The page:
Friday, May 29, 2020
This blog post recaps some of the ideas that have been proposed in the recent past and also presents some additional ideas to bring pharmaceutical manufacturing to USA. Task at hand is a challenge as many vested and personal interests that can be a major hurdle to produce active pharmaceutical ingredients (API) and their formulations in the United States of America (1). Perspective presented in my own and devoid of any financial relationship with any profit or non-profit making entity.
Every profit making company will manufacture their products in the country where they can maximize their profits. In the last twenty five years US API producers and their formulators could not compete with imports from overseas as the US based manufacturing companies could not give the pharmacy benefit managers and insurance companies the levels of profits overseas companies could give. In addition, companies instead of innovating manufacturing technologies to deal with challenges posed by the environmental laws to preserve the eco systems opted to partner with companies that had to deal with less stringent environmental laws. These could have allowed them to capture the ever growing global markets (2). Consumers (patients) in the developed countries became dependent and addicted to the lower generic drug prices passed on by the companies that came from not proving bioequivalence and much less stringent environmental compliance laws.
New considerations to bring generic pharmaceutical manufacturing:
Ators mentioned in earlier post (1) also need to consider the following if manufacture of pharma has to be brought to the United States.
1) Financial Incentives: Any company establishing a pharmaceutical manufacturing plant in the US should be given a TEN year tax benefit. This would be a great incentive to have a pharmaceutical (API and formulation) plant in US. Companies would lie to get this advantage.
2) Level the playing field: Environmental Laws: Any imports of generics to US have to comply with US environmental laws at producer’s manufacturing sites (3, 4, 5).
3) Eliminate the Formulary lists: If a drug is approved by FDA, it means it is a useful drug for the disease, rather than being selected by PBMs (Pharmacy Benefit Manager) who are in the name of getting the best price benefiting from buying and selling.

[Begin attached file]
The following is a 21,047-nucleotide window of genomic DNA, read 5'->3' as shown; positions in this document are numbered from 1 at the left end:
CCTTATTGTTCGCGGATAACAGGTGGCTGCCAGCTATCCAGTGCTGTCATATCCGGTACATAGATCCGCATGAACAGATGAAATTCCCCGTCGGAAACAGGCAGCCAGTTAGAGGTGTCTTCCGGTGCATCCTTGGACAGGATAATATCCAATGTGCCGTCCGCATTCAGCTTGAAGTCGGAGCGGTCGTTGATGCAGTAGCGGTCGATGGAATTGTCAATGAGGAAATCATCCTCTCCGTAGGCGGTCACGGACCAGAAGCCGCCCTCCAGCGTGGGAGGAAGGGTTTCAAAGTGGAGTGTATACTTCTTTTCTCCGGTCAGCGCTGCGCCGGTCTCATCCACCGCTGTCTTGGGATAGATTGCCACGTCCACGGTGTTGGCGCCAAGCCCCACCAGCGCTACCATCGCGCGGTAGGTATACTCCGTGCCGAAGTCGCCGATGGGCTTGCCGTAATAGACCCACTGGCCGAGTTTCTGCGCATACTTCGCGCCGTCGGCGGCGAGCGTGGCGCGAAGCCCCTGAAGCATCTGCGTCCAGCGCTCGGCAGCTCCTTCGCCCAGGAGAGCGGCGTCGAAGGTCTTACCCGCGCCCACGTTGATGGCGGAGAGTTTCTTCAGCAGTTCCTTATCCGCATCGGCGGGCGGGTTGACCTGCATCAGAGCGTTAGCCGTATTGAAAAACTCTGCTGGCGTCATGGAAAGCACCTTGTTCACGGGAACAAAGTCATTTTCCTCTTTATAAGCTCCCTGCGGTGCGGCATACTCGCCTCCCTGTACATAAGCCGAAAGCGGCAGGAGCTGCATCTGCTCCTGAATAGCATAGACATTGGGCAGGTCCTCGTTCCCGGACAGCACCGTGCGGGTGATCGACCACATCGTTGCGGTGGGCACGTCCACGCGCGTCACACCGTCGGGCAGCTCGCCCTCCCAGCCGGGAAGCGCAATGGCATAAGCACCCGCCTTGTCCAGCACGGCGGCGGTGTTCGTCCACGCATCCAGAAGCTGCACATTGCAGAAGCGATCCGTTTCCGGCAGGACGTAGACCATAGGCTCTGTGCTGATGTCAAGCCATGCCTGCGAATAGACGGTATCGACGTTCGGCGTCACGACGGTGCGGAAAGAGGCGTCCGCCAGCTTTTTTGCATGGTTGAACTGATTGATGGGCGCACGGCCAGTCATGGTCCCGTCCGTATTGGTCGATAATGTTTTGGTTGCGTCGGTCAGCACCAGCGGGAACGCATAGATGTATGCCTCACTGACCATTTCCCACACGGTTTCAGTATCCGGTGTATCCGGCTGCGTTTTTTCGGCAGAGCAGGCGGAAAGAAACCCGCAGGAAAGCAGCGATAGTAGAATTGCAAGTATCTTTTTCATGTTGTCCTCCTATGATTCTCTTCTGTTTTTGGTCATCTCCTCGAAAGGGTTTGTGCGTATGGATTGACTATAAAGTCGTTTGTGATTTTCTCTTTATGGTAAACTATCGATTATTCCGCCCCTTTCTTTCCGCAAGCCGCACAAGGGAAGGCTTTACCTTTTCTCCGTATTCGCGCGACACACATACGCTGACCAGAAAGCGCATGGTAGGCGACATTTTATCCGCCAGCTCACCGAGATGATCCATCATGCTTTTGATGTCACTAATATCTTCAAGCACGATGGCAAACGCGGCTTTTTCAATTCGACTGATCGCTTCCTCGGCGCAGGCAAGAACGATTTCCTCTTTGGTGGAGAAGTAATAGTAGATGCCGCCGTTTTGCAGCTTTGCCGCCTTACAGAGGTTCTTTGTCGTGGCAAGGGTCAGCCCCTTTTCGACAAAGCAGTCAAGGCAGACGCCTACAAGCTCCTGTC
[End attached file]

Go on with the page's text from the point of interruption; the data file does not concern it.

4) Direct Marketing to Patients: Let the pharma manufacturing companies do direct selling to patients through approved channels (6, 7). This will bring in competition and quality, a normal expectation, through use of best technologies which has eluded pharmaceutical manufacturing.
Recent Blog Posts:
1) Product Quality: Any company and that includes every PBM or their agent or direct/indirect importer of generic drugs in the supply chain product quality non-conformance has to held accountable through ban of sale of such products in the US. If the product does not meet the established quality as approved by US FDA and agreed by the ANDA filing company its approval should be withdrawn (1, 8, 9). No 483 should be issued.
2) ANDA Approvals: Any company wanting to produce generics in US should have their ANDA review and approval done in THIRTY DAYS (1, 9). This will be a task as US FDA will have to change its modus operandi. If FDA cannot accomplish this approval timetable and stay with the current model, there is no incentive to invest in manufacturing USA.
It should be our expectation that our legislators and regulators (ators), who claim to be really serious about continued supply of drugs and healthcare (PPE, personal protective equipment included), will find pathways to accomplish and serve the strategic needs of the United States of America unless they are influenced by vested interests. Pharmaceutical companies will have to be proactive and compete for the market and profits. PBMs will be an interference as their profit landscape could change if direct prescription sales come to fruition. Regulators could find their influence curtailed.
Creativity and imagination would be needed if US wants to bring pharmaceutical manufacturing home e.g. in the next 365 days.